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Neurorehabilitation and neural repair

The TWIST Algorithm Predicts Time to Walking Independently After Stroke.


PMID 29090654

Abstract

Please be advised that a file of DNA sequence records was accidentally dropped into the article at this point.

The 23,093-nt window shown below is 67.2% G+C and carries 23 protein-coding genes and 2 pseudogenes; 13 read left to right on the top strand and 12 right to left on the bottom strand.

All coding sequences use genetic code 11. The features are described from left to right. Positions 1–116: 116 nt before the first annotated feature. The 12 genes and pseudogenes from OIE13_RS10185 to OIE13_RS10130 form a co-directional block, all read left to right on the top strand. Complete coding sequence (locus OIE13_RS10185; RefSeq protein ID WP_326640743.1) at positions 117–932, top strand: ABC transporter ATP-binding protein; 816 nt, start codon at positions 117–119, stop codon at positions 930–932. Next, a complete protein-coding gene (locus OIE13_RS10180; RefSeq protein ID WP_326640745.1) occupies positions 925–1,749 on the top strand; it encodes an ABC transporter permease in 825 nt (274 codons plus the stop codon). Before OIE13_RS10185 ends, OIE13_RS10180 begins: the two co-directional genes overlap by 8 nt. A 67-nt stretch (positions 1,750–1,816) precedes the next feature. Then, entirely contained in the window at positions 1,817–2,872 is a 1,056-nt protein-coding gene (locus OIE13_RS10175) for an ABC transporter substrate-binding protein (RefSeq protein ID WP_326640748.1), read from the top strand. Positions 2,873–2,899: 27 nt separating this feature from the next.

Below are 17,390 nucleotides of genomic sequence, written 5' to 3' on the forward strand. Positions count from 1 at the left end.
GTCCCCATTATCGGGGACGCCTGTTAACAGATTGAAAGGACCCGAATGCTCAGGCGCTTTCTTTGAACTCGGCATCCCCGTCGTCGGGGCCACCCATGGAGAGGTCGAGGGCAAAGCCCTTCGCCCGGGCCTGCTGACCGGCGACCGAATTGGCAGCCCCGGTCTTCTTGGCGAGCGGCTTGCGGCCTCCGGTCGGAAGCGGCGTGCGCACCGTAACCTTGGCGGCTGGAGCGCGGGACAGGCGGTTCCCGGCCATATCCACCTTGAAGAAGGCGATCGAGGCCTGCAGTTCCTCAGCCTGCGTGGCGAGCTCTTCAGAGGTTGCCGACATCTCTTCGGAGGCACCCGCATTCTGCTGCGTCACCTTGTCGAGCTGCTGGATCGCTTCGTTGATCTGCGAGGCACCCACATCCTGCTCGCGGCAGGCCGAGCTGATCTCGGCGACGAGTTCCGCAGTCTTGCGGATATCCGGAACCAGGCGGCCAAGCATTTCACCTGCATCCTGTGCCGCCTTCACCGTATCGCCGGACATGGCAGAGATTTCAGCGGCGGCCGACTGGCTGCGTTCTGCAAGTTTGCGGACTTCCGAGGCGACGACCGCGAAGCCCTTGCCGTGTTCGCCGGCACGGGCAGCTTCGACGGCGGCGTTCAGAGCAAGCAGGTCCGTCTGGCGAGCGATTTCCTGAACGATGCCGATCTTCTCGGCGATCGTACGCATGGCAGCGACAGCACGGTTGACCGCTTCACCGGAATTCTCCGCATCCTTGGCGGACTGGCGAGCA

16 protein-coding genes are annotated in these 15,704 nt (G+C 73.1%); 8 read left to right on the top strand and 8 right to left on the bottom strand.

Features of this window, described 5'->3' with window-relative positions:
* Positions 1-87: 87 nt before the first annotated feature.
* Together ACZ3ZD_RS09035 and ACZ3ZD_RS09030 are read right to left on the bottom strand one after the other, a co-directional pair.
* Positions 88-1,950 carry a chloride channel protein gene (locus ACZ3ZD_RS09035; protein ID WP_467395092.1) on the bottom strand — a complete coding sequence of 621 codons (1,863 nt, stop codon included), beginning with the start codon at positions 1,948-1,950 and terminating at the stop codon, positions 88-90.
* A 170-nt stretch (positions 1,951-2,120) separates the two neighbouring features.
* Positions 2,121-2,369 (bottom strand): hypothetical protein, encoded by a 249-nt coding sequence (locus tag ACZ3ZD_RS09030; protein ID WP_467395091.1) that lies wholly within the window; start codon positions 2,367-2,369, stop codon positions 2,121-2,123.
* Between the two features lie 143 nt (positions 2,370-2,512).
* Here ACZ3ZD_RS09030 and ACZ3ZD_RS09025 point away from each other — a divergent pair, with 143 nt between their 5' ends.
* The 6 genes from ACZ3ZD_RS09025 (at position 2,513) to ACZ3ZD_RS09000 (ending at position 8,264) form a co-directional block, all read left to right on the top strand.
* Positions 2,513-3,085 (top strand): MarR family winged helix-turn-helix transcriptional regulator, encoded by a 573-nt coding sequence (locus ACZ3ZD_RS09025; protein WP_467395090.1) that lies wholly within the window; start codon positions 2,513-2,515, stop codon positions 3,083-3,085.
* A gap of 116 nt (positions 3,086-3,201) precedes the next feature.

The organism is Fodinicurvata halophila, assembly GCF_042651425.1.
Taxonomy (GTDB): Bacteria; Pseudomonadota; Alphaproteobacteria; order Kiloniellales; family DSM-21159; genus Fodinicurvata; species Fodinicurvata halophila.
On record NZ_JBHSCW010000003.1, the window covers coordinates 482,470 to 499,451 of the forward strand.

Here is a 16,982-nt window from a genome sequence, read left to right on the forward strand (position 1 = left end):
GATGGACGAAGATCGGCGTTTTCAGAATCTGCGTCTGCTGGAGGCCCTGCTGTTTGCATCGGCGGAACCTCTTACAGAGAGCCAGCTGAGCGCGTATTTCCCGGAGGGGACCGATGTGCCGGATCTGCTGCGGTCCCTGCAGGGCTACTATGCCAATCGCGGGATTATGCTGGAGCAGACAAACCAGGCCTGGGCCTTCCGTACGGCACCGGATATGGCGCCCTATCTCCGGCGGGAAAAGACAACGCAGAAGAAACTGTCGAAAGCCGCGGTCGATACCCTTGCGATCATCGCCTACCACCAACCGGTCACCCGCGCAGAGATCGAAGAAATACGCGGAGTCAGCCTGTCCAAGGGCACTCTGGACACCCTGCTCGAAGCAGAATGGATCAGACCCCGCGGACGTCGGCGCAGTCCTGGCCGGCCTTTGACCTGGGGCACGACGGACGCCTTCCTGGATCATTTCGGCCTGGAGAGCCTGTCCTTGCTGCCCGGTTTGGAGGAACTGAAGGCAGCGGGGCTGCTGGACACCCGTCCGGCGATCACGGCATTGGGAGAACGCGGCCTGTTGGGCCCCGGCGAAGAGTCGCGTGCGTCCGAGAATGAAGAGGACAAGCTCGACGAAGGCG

The likelihood of regaining independent walking after stroke is of concern to patients and their families and influences hospital discharge planning. The objective of this study was to explore factors that could be combined in an algorithm for predicting whether and when a patient will walk independently after stroke. Adults with new lower limb weakness were recruited within 3 days of having a stroke. Clinical assessment, transcranial magnetic stimulation, and magnetic resonance imaging were completed 1 to 2 weeks poststroke. Classification and regression tree (CART) analysis was used to identify factors that predicted whether a patient achieved independent walking by 6 or 12 weeks, or remained dependent at 12 weeks. We recruited 41 patients (24 women; median age 72 years, range 43-96 years). The CART analysis results were used to create the Time to Walking Independently after STroke (TWIST) algorithm, which made accurate predictions for 95% of patients. Patients with a trunk control test score >40 at 1 week walked independently within 6 weeks. Patients with a trunk control test score <40 only achieved independent walking by 12 weeks if they also had hip extension strength of Medical Research Council grade 3 or more. Neurophysiological and neuroimaging measures did not predict independent walking after stroke. In this exploratory study, the TWIST algorithm accurately predicted whether and when an individual patient walked independently after stroke using simple bedside measures 1 week poststroke. Further work is required to develop and validate this algorithm in a larger study.

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